Challenging the IRS Anti-Inversion Notice: A Hollow Threat

Skadden's 2015 Insights - Regulatory

Christopher P. Bowers David W. Foster Moshe Spinowitz Kate L. Mathieu

On September 22, 2014, Treasury and the IRS issued Notice 2014-52, 2014-42 I.R.B. 712 (the Notice), announcing their intention to issue regulations aimed at blunting certain of the benefits from so-called inversion transactions. The Notice adopts a two-pronged approach: It expands the scope of transactions that are subject to the existing anti-inversion regime by announcing new rules under Sections 7874 and 367 of the Internal Revenue Code, and it limits certain U.S. tax benefits that can be achieved by companies that undertake inversion transactions on or after September 22, 2014. The latter changes fundamentally alter several generally applicable Internal Revenue Code provisions in a manner that adversely impacts a narrow class of taxpayers. Moreover, unlike some other recent Treasury and IRS notices, the Notice lacks a “binding commitment exception” for transactions that were the subject of binding contractual commitments, but had not yet closed, before September 22, 2014. Parties to these transactions and other taxpayers affected by the Notice have raised serious concerns about the legal authority for the rules contained in the Notice, but those considering a timely challenge to the Notice face a number of procedural hurdles.

The normal procedures for challenging IRS rules and regulations are of little practical use to taxpayers seeking to challenge the Notice now. Taxpayers generally cannot challenge an IRS rule or regulation until the IRS disputes the taxpayer's position taken on a filed tax return or denies a taxpayer’s request for a refund of taxes paid. Specifically, the Anti-Injunction Act (AIA), 26 U.S.C. § 7421(a), prohibits a "suit for the purpose of restraining the assessment or collection of any tax [from being] maintained in any court by any person." Further, the Declaratory Judgment Act (DJA), 28 U.S.C. § 2201(a), prohibits any suit for declaratory judgment "with respect to Federal taxes" other than certain circumscribed topics not relevant to the Notice. Accordingly, a taxpayer generally must pay its taxes and file a claim for refund before commencing any suit against the IRS, or, alternatively, wait for the IRS to examine its return and assert a deficiency, after which the taxpayer may bring suit in the Tax Court. Either way, a taxpayer generally has to wait (usually for years) until an IRS rule or regulation is enforced against it before bringing its challenge in court.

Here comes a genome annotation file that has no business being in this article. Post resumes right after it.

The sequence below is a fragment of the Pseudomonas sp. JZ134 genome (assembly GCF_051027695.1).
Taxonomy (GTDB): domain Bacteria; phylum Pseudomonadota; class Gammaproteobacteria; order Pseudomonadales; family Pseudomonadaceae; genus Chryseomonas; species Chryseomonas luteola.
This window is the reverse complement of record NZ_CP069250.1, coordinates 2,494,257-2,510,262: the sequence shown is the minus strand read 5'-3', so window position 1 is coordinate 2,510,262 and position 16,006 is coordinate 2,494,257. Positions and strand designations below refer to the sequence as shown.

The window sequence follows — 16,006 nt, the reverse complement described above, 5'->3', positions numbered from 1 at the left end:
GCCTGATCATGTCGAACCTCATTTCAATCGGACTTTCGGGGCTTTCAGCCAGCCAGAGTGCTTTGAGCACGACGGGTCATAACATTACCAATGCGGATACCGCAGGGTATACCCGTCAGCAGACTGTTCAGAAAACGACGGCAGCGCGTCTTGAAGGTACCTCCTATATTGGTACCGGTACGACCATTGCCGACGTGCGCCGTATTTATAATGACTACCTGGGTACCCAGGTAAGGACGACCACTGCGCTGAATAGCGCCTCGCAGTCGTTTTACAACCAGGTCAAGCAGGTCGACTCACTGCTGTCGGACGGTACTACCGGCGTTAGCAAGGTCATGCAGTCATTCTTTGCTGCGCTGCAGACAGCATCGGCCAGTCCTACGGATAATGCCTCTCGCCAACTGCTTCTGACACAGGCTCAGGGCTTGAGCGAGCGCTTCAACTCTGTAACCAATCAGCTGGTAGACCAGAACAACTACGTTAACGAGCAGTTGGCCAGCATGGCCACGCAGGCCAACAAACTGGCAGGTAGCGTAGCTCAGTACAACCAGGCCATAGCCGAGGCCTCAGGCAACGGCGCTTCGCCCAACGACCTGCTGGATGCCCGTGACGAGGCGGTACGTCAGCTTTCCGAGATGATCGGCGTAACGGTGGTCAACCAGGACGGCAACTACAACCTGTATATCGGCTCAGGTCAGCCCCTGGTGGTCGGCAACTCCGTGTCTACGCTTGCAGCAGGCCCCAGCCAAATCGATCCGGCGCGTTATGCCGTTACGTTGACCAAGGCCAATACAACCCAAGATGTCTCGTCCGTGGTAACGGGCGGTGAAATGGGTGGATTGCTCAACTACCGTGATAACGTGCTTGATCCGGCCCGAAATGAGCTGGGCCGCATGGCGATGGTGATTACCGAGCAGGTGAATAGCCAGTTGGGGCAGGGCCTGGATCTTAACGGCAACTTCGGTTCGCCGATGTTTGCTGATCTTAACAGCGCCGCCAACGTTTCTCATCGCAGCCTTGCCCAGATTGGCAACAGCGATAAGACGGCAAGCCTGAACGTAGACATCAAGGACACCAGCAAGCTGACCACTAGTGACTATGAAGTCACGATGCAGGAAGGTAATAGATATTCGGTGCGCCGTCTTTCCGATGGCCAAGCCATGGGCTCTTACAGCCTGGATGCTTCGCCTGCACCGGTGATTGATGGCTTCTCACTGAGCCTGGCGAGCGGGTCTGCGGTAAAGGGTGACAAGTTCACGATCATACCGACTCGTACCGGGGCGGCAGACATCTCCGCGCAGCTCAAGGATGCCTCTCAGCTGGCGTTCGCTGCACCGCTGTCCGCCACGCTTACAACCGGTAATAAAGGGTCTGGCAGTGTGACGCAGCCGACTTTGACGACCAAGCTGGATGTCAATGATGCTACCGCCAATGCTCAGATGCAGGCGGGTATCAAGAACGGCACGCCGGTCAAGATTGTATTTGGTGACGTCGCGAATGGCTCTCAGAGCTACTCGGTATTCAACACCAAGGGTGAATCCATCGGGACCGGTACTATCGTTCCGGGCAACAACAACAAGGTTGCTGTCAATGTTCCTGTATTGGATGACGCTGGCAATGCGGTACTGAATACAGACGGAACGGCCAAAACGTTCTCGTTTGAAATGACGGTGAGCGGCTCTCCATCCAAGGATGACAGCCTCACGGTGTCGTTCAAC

A taxpayer could file a separate action claiming that Notice 2014-52 violates the procedural or substantive requirements of the Administrative Procedure Act (APA), 5 U.S.C. § 551 et seq. But the government likely would challenge the suit on two grounds: (1) Section 704 of the APA requires that the Notice represent a "final agency action" and that there exists "no other adequate remedy in a court," and (2) Section 702 of the APA precludes an action for review under its provisions if "any other statute … expressly or impliedly forbids the relief sought." Notice 2014-52 describes possible regulations that the IRS and Treasury "intend to issue" and requests comments on these proposals and thus arguably does not represent a "final agency action." The government also would likely contend that taxpayers can obtain an “adequate remedy” by bringing suit (eventually) in Tax Court or federal district court once the rules of Notice 2014-52 have been enforced against the taxpayer.

Taxpayers have cleared these procedural hurdles in certain unusual circumstances. For example, courts have permitted claims for declaratory and other prospective relief to proceed if they pertain to agency action "unrelated to tax assessment and collection." Cohen v. United States, 650 F.3d 717, 733 (D.C. Cir. 2011) (en banc). Courts also have concluded that similar claims for prospective relief are not adequately addressed via the refund mechanism, thus opening the door to suit under Section 702 of the APA. See, e.g., King v. Burwell, 759 F.3d 358, 367 (4th Cir. 2014), cert. granted on other issues, 135 S. Ct. 475 (2014) (No. 14-114); Halbig v. Burwell, 758 F.3d 390, 397-98 (D.C. Cir. 2014), rehearing en banc granted, No. 14-5018, 2014 WL 4627181 (D.C. Cir. Sept. 4, 2014).1 Further, the APA’s “final agency action” requirement is not a jurisdictional bar but rather a prudential exhaustion requirement that the courts have concluded can yield to other compelling interests. See Cohen, 650 F.3d at 732-33 (describing cases). But it is not clear that the unusual circumstances present in those cases are sufficiently analogous to warrant application of this case law to the Notice.

Given the intense political focus on halting inversion transactions by any means, and the government’s position that informal administrative pronouncements like the Notice are immune to immediate legal challenge, one might wonder whether Treasury and the IRS strategically targeted inversion transactions in this manner to exploit the historic procedural rules promulgated in response to very different concerns in a different era. At the very least, the procedural limitations on timely challenges to Treasury and IRS action taken via notice suggest a need for greater temperance on the part of Treasury and the IRS when regulating via notice.


1 The plaintiffs’ suits in both King and Halbig, while effectively challenging the tax credits granted on the federal health care exchange, did not in fact involve claims for tax refunds. Instead, they challenged the imposition of the “penalty” under the Affordable Care Act, which, per the Supreme Court, is not considered a tax for purposes of the AIA and thus is not subject to the AIA’s bar on pre-enforcement challenges.

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